Will whaling be on the agenda when Japan’s PM visits Australia, New Zealand?
Japan’s Prime Minister, Shinzo Abe, will visit our region next week, as our countries look to make progress on trade deals and other matters.
What’s not so clear, however, is whether whaling will be on the agenda when the Prime Ministers meet. Rumours suggest it will be on John Key’s agenda when Mr Abe visits New Zealand.
No comment as yet from Prime Minister Abbott here in Australia. Mr Abbott has already turned down opportunities to raise whaling with Mr Abe in previous meetings of the two Prime Ministers.
When the two last met, immediately following the International Court of Justice’s historic decision to strike down Japan’s current whaling in the Antarctic, Mr Abbott said Japan should ‘appropriately reflect’ on the decision.
Initial signs were good.
Japan, with its reputation as a strong upholder of international law at stake, said it would abide by the World Court’s decision.
Sadly though, it seems in that time to reflect, pro-whaling forces in Japan have been more determined than ever to launch a new whale hunt in the Southern Ocean in 2015/16. Upping the ante considerably, Mr Abe himself said he wants to aim for a resumption of commercial whaling by conducting ‘research’ whaling.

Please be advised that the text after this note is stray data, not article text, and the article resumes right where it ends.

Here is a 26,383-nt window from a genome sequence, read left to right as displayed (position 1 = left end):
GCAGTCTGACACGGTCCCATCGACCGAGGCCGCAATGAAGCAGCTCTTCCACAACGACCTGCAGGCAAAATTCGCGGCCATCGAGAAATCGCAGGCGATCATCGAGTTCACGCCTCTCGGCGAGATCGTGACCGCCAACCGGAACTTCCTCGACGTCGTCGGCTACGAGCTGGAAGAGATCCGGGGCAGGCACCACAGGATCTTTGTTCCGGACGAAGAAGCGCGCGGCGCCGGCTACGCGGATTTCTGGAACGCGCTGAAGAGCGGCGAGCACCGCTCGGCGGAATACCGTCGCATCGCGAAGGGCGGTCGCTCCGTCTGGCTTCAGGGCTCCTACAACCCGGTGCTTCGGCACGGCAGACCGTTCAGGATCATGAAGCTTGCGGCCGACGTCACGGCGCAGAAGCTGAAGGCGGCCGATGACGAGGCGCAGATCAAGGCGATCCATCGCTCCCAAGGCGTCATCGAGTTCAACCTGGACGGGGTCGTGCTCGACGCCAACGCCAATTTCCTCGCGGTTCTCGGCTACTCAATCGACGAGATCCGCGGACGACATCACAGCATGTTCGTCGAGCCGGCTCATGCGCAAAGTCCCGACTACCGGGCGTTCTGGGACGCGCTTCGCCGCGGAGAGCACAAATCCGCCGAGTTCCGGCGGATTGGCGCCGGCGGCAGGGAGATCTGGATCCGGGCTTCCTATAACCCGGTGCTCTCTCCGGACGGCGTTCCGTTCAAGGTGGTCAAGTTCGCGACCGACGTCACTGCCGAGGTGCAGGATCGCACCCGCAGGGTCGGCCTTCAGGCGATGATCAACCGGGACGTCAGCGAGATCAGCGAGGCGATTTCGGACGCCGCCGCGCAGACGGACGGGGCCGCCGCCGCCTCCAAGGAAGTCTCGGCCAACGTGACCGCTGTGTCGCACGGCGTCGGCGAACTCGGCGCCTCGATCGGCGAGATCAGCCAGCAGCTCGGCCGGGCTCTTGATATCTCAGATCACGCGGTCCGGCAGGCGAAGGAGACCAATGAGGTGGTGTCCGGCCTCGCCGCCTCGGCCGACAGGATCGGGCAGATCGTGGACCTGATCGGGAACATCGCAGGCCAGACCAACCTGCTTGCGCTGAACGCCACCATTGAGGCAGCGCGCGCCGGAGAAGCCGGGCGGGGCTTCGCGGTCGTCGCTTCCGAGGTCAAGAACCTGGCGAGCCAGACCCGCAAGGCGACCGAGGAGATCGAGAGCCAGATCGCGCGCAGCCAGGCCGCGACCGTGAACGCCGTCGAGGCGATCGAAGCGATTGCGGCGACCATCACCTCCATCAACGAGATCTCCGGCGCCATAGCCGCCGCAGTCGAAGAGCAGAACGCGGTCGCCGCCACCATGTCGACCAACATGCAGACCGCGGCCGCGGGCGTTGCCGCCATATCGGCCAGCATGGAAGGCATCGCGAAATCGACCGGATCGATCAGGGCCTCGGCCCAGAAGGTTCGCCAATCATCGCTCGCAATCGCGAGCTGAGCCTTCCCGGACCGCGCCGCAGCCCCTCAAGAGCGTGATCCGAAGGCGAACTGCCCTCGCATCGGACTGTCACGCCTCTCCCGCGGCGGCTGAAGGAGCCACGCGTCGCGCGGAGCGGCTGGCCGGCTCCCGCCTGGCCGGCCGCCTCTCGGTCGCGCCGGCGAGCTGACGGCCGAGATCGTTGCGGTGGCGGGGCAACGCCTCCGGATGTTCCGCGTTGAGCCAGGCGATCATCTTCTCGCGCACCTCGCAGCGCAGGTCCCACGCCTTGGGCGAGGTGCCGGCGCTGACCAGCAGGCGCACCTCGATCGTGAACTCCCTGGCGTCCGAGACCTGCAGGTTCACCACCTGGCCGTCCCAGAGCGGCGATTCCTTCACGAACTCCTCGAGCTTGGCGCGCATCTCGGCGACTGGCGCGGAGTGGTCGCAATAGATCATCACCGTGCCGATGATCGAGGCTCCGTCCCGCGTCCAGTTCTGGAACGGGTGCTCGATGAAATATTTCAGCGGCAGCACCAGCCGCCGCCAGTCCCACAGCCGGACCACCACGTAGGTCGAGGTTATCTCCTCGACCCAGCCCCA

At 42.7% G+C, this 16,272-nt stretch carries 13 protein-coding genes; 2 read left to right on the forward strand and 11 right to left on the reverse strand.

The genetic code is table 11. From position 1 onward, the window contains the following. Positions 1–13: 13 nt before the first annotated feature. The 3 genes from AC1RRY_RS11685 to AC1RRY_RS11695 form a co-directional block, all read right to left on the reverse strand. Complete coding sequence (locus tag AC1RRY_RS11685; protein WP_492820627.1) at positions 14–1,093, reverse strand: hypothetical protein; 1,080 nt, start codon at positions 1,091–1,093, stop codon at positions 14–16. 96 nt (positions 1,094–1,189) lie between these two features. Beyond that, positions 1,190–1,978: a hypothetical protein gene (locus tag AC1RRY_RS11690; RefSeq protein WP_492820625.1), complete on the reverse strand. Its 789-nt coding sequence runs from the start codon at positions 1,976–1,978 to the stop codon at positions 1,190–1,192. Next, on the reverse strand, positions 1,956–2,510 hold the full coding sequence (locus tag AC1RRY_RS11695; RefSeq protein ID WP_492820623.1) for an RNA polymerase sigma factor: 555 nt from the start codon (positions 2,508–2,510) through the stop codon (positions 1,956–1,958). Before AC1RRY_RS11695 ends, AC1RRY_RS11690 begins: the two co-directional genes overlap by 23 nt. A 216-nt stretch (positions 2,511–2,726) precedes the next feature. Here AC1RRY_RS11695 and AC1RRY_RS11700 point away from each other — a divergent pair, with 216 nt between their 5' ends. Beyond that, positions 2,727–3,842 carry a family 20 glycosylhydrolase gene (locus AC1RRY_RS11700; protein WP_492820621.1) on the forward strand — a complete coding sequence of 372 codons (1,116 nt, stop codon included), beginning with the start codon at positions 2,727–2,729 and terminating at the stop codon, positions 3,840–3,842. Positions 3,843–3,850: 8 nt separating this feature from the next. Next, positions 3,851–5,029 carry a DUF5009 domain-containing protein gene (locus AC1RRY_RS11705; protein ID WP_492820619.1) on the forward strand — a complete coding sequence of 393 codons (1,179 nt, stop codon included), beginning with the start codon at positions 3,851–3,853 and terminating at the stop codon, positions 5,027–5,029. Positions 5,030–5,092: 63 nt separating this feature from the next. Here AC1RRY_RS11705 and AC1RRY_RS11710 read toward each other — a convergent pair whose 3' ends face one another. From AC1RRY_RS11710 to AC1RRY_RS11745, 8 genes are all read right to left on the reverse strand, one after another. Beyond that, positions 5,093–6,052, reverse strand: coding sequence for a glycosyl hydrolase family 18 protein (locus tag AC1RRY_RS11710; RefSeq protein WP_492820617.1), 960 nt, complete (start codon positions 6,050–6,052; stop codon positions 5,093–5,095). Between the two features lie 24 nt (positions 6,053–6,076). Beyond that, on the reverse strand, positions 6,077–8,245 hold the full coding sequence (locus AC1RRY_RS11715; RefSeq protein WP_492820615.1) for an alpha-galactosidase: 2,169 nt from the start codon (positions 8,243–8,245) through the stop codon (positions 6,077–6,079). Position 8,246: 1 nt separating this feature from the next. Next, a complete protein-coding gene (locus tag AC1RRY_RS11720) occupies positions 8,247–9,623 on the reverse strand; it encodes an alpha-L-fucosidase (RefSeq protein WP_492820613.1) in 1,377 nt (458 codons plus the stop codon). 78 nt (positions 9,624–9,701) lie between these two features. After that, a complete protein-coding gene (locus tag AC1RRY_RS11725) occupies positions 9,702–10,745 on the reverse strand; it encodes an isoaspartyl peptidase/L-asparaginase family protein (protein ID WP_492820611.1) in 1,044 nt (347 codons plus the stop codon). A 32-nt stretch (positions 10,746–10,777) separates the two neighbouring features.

So with this shift in rhetoric from the Government of Japan post-ICJ judgment, coming right from the top, how will the Prime Ministers of Australia and New Zealand respond? Will they speak up to defend their countries’ hard-fought victory in the World Court?
We don’t want to leave that to chance.
You can send a message to Mr Abbott via his website. Ask him to raise the issue of whaling with Mr Abe when the two meet next week. Ask him to reflect the 9/10 Australians who vehemently oppose whaling. Ask him to advise Japan not to damage its international reputation further by thumbing its nose at the world’s highest court.
If you’re in New Zealand and you want to make sure whaling is on John Key’s agenda for his meeting with Mr Abe, you can leave a message for Mr Key here.
Mr Abbott has described Japan as our closest friend in Asia. And we’re not naïve enough to think that the meeting won’t be firmly focused on trade. But pursuing trade and talking about whaling are not mutually exclusive. The great thing about being best friends is that you can have a difficult conversation about something like whaling without it damaging that relationship.
Let’s hope Mr Abbott takes inspiration from a leader of another country, former US President, Benjamin Franklin, who famously said: “Critics are our friends, they show us our faults.”
Not to raise the issue directly with Mr Abe will be remiss with an Australian public that has consistently backed successive Australian governments in their strong stance and actions against whaling.